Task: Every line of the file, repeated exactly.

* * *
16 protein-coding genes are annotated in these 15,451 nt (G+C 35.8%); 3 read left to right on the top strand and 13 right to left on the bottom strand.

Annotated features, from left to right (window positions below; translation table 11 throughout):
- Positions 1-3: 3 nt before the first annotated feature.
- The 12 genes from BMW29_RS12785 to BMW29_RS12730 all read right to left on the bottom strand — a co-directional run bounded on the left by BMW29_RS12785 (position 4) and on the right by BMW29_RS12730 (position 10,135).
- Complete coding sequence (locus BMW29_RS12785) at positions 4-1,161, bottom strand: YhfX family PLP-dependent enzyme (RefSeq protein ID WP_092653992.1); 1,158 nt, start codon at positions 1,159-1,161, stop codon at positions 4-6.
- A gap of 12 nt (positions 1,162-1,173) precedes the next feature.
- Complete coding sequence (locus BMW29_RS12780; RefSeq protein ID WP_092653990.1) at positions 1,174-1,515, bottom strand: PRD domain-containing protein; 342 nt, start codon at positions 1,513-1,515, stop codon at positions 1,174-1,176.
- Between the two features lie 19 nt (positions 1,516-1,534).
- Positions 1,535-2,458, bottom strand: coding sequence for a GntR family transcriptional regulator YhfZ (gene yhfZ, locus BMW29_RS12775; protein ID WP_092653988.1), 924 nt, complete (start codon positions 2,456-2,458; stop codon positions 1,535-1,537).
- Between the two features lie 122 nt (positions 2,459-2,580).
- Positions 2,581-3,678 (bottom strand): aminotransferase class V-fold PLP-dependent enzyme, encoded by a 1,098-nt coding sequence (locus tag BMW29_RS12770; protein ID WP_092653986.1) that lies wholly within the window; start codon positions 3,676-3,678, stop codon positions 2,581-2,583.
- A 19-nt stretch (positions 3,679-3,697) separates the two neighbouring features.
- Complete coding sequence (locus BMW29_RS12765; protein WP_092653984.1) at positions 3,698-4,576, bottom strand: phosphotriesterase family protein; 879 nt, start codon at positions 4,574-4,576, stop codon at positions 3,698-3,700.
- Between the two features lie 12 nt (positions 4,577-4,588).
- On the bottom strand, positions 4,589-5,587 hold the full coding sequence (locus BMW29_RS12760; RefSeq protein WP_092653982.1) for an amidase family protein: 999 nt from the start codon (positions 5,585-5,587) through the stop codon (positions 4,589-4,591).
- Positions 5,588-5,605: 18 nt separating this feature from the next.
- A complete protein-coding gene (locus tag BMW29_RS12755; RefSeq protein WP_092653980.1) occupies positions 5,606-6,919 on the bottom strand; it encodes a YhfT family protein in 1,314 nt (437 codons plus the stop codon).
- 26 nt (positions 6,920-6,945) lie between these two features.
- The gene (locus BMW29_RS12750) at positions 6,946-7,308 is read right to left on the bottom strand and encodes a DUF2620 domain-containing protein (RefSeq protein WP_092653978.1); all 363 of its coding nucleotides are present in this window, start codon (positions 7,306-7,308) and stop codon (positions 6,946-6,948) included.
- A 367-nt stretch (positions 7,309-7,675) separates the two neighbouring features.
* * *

16 protein-coding genes are annotated in these 15,451 nt (G+C 35.8%); 3 read left to right on the top strand and 13 right to left on the bottom strand.

Annotated features, from left to right (window positions below; translation table 11 throughout):
- Positions 1-3: 3 nt before the first annotated feature.
- The 12 genes from BMW29_RS12785 to BMW29_RS12730 all read right to left on the bottom strand — a co-directional run bounded on the left by BMW29_RS12785 (position 4) and on the right by BMW29_RS12730 (position 10,135).
- Complete coding sequence (locus BMW29_RS12785) at positions 4-1,161, bottom strand: YhfX family PLP-dependent enzyme (RefSeq protein ID WP_092653992.1); 1,158 nt, start codon at positions 1,159-1,161, stop codon at positions 4-6.
- A gap of 12 nt (positions 1,162-1,173) precedes the next feature.
- Complete coding sequence (locus BMW29_RS12780; RefSeq protein ID WP_092653990.1) at positions 1,174-1,515, bottom strand: PRD domain-containing protein; 342 nt, start codon at positions 1,513-1,515, stop codon at positions 1,174-1,176.
- Between the two features lie 19 nt (positions 1,516-1,534).
- Positions 1,535-2,458, bottom strand: coding sequence for a GntR family transcriptional regulator YhfZ (gene yhfZ, locus BMW29_RS12775; protein ID WP_092653988.1), 924 nt, complete (start codon positions 2,456-2,458; stop codon positions 1,535-1,537).
- Between the two features lie 122 nt (positions 2,459-2,580).
- Positions 2,581-3,678 (bottom strand): aminotransferase class V-fold PLP-dependent enzyme, encoded by a 1,098-nt coding sequence (locus tag BMW29_RS12770; protein ID WP_092653986.1) that lies wholly within the window; start codon positions 3,676-3,678, stop codon positions 2,581-2,583.
- A 19-nt stretch (positions 3,679-3,697) separates the two neighbouring features.
- Complete coding sequence (locus BMW29_RS12765; protein WP_092653984.1) at positions 3,698-4,576, bottom strand: phosphotriesterase family protein; 879 nt, start codon at positions 4,574-4,576, stop codon at positions 3,698-3,700.
- Between the two features lie 12 nt (positions 4,577-4,588).
- On the bottom strand, positions 4,589-5,587 hold the full coding sequence (locus BMW29_RS12760; RefSeq protein WP_092653982.1) for an amidase family protein: 999 nt from the start codon (positions 5,585-5,587) through the stop codon (positions 4,589-4,591).
- Positions 5,588-5,605: 18 nt separating this feature from the next.
- A complete protein-coding gene (locus tag BMW29_RS12755; RefSeq protein WP_092653980.1) occupies positions 5,606-6,919 on the bottom strand; it encodes a YhfT family protein in 1,314 nt (437 codons plus the stop codon).
- 26 nt (positions 6,920-6,945) lie between these two features.
- The gene (locus BMW29_RS12750) at positions 6,946-7,308 is read right to left on the bottom strand and encodes a DUF2620 domain-containing protein (RefSeq protein WP_092653978.1); all 363 of its coding nucleotides are present in this window, start codon (positions 7,306-7,308) and stop codon (positions 6,946-6,948) included.
- A 367-nt stretch (positions 7,309-7,675) separates the two neighbouring features.